Integration Tests

For the integration tests between the internal microservices, you can use Postman and Newman to run on the command line.

Cons:

– It is horrible for maintenance (think how often you are going to update these scripts);

– Need to add timeout conditions to wait for the real server to reply/the response data to change (even though these waits helped us to find bugs on the database);

– It takes a long time to run as it depends of the server’s conditions;

– Debug is not great, you need to add print outs most of the time;

 

Pros:

– It is easy to write the scripts;

– It is fast to get it running, you can add hundred of flows in minutes;

– You can separate the type of tests with collections and use as a feature targeting;

 

In the end, the best approach would be adding some contract tests for the majority of the scenarios where you would save time with the maintenance, wouldn’t need to add retry with timeouts, etc.

 

Performance Tests

You can use a framework like Artillery to create the scripts and check how the services are going to behave under a certain condition, fpr example X number of requests per second. Usually you will have a KPI as a requirement and from this you will create your script. It is pretty simple and you can simulate the flows of the user.

AWS Lex used to have quite a low limit of requests per second (maybe they have upgraded that by now). You can observe that depending on the load that you send, the request is going to fail before even reaching your service. It seems you can only use the $Latest version for manual tests, not automated, so keep this in mind as they suggest.

You can also check how to create a performance script in a previous post here and if you need to run these tests in the same kubernetes cluster (so you are able to reach the internal microservices) you can check it here.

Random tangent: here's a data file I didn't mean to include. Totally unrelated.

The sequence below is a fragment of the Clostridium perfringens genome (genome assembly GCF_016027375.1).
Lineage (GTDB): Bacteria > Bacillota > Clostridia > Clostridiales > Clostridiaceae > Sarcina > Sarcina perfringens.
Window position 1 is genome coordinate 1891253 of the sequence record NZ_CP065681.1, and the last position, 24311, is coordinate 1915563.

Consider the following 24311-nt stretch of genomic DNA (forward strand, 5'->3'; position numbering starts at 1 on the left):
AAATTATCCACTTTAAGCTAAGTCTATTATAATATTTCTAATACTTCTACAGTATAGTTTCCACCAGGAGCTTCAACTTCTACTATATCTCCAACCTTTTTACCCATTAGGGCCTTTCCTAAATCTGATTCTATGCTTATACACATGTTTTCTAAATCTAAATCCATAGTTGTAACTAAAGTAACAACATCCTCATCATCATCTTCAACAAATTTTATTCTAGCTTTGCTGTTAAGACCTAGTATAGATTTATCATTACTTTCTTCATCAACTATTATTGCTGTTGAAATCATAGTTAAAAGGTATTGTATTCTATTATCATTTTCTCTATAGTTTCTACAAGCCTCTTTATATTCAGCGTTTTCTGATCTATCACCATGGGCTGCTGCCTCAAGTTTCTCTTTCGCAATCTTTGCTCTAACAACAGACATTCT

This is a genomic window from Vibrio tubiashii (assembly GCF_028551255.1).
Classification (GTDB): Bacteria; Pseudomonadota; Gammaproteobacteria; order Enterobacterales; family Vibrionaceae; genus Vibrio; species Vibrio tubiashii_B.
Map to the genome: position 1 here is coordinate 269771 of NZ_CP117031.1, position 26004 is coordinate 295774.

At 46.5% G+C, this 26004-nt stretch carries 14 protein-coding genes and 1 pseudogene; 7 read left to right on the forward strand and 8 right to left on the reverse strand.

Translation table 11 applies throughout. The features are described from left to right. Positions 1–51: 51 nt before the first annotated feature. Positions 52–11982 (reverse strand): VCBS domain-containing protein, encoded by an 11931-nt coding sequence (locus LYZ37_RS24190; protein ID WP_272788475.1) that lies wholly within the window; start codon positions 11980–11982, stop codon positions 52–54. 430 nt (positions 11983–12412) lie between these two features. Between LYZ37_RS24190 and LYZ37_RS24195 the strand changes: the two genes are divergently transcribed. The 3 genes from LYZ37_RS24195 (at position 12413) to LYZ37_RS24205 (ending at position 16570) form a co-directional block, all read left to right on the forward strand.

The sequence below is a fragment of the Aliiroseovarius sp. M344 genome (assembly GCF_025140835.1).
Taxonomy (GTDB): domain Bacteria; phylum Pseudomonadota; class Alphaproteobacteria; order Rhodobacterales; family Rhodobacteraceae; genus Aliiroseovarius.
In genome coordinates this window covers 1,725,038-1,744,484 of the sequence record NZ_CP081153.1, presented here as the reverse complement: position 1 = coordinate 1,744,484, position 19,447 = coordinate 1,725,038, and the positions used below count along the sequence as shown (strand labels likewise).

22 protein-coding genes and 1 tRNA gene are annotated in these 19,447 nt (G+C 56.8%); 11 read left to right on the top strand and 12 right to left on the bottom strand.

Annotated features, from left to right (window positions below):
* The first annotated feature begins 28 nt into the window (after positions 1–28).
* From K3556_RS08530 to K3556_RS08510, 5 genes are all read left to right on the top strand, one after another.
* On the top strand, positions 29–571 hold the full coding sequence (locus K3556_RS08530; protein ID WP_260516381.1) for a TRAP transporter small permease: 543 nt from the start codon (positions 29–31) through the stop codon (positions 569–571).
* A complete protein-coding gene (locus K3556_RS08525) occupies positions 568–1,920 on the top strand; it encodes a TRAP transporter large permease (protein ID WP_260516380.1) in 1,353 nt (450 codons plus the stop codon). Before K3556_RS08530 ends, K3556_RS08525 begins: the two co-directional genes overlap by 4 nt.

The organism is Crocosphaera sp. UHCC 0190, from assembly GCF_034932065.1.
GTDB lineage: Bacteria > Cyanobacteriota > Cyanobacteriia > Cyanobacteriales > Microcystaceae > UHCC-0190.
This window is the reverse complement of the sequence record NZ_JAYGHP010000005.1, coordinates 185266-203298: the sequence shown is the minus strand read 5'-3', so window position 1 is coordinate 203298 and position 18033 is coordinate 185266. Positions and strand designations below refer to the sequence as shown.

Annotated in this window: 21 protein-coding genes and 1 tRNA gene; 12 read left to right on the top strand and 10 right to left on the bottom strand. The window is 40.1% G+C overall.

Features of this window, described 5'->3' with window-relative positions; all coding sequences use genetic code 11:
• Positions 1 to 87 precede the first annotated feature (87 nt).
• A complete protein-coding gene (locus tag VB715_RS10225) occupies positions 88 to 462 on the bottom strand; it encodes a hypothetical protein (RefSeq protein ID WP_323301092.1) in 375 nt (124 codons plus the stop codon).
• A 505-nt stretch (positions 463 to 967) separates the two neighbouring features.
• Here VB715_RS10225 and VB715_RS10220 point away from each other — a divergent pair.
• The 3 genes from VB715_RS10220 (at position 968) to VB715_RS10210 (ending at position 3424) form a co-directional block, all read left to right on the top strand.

Data Tests

If you want to test the intent responses, if they are the expected ones, you can create scripts using AWS Cli Lex models to export the bot in a JSON file and then you can extract from this json the utterances and the expected intent response.

With the JSON file in hand you will be able to go through all the type of the intents and all the utterances and check if they are returning the expected responses (cards, messages, links). A common error is when you have similar/duplicated utterances and the bot responds with a different intent than the expected one maybe because the bot is misunderstanding and getting confuse with the utterance from the other intent.

For example if you have a utterance like:

get my card” that calls an intent X and then you have another utterance “get my credit card” in the intent Y, the bot can get confused and use the same intent X to reply both instead of knowing they are from different intents and not the same. This happens because the bot is constantly learning what the user means and tries to get the most probable intent.

 

Challenges

Some challenges that you migh face during the chatbot development:

– Duplicated utterances accross different intents (utterances triggering the wrong intent), be sure you have a robust map of intents/utterances;

– AWS Lex console quality and support really slow to fix bugs (2/3 months to release a fix);

– Get all the possible ways to ask a question/service/etc. Try to get some help from call center people;

 

Really good talk about how to test chatbot with Lina Zubyte, she explains more about the exploratory tests, comprehension and character of the bot.

 

 

 

Also if you are interested, this is a AI & Machine Learning AWS tech talk from the 2018 WebSummit in Lisbon, Portugal:

https://www.twitch.tv/videos/342323615?t=00h55m50s

 

Resources:

https://aws.amazon.com/lex/

https://aws.amazon.com/what-is-a-chatbot/

http://www.nlp.com/what-is-nlp/